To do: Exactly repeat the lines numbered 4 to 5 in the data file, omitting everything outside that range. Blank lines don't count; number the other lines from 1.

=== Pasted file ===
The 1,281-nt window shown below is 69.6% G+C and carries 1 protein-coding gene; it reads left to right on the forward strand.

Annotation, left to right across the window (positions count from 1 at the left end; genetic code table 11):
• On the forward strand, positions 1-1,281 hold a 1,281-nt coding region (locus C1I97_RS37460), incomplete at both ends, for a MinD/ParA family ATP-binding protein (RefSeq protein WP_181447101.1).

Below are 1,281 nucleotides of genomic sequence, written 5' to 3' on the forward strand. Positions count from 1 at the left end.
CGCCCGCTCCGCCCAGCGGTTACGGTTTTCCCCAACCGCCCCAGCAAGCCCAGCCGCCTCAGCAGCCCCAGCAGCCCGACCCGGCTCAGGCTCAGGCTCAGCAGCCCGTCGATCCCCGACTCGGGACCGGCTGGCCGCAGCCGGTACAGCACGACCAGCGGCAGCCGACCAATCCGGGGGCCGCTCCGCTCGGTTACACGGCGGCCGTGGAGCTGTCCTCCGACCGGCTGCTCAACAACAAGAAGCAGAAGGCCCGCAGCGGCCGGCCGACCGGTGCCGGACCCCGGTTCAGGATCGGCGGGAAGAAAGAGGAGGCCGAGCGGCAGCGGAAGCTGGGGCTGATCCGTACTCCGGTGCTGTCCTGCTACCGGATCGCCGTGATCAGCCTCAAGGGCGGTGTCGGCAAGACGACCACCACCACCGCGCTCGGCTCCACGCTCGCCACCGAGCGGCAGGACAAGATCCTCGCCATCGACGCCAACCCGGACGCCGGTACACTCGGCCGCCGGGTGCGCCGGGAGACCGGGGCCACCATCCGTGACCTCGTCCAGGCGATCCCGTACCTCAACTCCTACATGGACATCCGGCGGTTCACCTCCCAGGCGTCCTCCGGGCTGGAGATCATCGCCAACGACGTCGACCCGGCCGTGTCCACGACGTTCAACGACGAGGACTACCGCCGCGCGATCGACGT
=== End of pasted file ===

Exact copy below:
Below are 1,281 nucleotides of genomic sequence, written 5' to 3' on the forward strand. Positions count from 1 at the left end.
CGCCCGCTCCGCCCAGCGGTTACGGTTTTCCCCAACCGCCCCAGCAAGCCCAGCCGCCTCAGCAGCCCCAGCAGCCCGACCCGGCTCAGGCTCAGGCTCAGCAGCCCGTCGATCCCCGACTCGGGACCGGCTGGCCGCAGCCGGTACAGCACGACCAGCGGCAGCCGACCAATCCGGGGGCCGCTCCGCTCGGTTACACGGCGGCCGTGGAGCTGTCCTCCGACCGGCTGCTCAACAACAAGAAGCAGAAGGCCCGCAGCGGCCGGCCGACCGGTGCCGGACCCCGGTTCAGGATCGGCGGGAAGAAAGAGGAGGCCGAGCGGCAGCGGAAGCTGGGGCTGATCCGTACTCCGGTGCTGTCCTGCTACCGGATCGCCGTGATCAGCCTCAAGGGCGGTGTCGGCAAGACGACCACCACCACCGCGCTCGGCTCCACGCTCGCCACCGAGCGGCAGGACAAGATCCTCGCCATCGACGCCAACCCGGACGCCGGTACACTCGGCCGCCGGGTGCGCCGGGAGACCGGGGCCACCATCCGTGACCTCGTCCAGGCGATCCCGTACCTCAACTCCTACATGGACATCCGGCGGTTCACCTCCCAGGCGTCCTCCGGGCTGGAGATCATCGCCAACGACGTCGACCCGGCCGTGTCCACGACGTTCAACGACGAGGACTACCGCCGCGCGATCGACGT